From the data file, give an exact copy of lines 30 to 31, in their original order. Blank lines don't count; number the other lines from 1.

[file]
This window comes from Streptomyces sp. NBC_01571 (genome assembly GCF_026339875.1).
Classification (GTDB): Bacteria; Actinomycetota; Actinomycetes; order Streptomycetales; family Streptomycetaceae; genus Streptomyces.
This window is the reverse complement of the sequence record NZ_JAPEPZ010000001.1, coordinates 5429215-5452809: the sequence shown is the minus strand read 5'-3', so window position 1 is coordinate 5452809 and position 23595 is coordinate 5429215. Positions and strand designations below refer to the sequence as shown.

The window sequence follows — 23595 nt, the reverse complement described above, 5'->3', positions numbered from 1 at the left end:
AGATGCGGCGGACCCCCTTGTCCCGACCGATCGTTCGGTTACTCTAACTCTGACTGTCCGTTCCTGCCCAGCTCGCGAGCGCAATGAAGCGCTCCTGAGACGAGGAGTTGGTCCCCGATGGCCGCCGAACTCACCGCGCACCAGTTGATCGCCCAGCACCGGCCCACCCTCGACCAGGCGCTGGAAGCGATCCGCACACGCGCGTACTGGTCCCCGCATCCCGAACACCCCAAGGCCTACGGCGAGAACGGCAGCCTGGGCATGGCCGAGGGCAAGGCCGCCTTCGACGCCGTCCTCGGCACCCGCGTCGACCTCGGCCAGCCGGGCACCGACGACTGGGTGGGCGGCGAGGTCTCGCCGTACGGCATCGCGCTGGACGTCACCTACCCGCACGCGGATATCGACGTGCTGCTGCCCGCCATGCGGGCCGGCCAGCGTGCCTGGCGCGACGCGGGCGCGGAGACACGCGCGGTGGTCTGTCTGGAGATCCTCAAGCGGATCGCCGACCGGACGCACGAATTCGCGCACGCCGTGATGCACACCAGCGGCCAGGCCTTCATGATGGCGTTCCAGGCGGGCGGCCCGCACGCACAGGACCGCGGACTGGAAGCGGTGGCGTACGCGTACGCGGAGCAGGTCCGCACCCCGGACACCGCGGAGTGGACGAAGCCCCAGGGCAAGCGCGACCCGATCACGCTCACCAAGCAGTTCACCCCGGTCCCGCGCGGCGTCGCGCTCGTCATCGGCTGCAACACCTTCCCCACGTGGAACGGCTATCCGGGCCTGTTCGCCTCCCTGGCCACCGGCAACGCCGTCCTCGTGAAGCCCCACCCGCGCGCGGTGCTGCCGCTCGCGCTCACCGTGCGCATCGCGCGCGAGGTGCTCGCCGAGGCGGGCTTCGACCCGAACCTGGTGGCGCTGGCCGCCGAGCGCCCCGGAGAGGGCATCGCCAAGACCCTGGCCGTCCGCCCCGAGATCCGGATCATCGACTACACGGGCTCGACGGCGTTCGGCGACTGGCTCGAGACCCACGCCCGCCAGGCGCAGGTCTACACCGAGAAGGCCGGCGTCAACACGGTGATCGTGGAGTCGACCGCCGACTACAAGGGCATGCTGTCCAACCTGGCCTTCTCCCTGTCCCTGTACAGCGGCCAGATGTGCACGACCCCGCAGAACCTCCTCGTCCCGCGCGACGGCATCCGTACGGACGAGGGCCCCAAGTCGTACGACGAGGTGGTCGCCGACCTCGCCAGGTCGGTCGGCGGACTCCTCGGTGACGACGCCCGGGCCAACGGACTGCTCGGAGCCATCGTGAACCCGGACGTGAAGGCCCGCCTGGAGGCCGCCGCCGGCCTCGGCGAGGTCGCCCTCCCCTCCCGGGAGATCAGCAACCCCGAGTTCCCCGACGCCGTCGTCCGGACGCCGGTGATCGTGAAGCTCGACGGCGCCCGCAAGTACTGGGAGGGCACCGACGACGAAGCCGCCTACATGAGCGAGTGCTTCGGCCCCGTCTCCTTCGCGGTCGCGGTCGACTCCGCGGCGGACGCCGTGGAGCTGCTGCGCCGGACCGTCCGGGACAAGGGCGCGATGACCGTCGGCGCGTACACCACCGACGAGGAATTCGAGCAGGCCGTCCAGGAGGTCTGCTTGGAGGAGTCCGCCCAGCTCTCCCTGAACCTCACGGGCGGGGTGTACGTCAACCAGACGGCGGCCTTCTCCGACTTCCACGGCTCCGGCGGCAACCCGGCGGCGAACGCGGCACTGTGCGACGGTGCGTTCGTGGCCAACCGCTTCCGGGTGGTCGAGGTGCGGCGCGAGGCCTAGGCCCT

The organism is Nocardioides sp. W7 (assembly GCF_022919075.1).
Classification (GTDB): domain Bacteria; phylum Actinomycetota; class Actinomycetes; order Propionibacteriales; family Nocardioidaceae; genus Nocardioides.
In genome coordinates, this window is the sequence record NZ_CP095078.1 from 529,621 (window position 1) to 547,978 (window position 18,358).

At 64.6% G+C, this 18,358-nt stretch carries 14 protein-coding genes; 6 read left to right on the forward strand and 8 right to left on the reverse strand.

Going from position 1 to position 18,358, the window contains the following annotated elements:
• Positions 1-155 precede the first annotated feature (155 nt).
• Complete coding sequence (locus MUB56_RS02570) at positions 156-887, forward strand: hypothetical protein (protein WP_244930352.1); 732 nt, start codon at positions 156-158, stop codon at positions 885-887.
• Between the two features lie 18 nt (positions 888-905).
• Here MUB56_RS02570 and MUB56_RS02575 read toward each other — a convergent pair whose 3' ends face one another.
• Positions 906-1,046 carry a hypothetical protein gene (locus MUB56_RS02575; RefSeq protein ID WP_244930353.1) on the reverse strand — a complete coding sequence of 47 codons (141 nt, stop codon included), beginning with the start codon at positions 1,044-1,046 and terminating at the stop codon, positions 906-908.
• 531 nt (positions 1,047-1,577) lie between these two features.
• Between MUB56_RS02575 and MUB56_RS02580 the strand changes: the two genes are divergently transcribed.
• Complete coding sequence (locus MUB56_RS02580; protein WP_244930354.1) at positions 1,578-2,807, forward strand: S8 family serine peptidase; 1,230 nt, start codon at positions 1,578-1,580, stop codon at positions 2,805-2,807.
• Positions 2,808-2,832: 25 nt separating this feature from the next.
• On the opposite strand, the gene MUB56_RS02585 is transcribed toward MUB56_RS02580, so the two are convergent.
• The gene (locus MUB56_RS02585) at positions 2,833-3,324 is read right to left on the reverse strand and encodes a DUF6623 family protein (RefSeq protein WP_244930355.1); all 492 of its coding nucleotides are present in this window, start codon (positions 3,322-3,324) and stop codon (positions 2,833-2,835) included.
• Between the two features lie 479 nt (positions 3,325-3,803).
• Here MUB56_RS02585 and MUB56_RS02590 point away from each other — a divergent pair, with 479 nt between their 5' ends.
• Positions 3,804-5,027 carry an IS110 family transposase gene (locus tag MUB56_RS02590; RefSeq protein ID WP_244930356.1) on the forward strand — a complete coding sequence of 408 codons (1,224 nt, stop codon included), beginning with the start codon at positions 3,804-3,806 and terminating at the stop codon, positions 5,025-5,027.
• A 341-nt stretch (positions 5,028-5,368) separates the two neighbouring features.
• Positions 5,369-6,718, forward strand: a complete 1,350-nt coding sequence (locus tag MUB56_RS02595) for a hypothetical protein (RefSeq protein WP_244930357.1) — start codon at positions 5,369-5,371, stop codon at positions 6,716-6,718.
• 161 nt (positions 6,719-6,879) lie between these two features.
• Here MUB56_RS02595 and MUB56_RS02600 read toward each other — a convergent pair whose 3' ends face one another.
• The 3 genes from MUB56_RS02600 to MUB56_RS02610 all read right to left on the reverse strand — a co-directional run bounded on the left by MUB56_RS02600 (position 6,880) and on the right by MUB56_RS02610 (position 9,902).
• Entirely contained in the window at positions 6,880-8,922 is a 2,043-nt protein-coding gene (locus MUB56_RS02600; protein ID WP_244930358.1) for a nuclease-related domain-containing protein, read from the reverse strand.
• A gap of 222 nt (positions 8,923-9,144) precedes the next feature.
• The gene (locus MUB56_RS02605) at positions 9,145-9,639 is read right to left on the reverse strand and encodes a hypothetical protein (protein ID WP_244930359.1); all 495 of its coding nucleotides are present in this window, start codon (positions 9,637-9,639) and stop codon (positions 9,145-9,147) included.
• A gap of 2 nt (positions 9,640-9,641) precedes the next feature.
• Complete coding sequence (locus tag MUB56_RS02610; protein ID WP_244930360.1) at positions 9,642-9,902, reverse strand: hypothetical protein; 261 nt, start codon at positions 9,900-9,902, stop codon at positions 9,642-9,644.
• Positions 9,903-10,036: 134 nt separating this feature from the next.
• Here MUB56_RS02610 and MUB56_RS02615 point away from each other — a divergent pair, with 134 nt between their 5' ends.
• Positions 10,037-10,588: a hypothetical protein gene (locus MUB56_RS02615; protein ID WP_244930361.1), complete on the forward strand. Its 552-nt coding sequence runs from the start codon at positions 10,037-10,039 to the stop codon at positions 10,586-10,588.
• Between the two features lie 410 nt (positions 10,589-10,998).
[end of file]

• Entirely contained in the window at positions 6,880-8,922 is a 2,043-nt protein-coding gene (locus MUB56_RS02600; protein ID WP_244930358.1) for a nuclease-related domain-containing protein, read from the reverse strand.
• A gap of 222 nt (positions 8,923-9,144) precedes the next feature.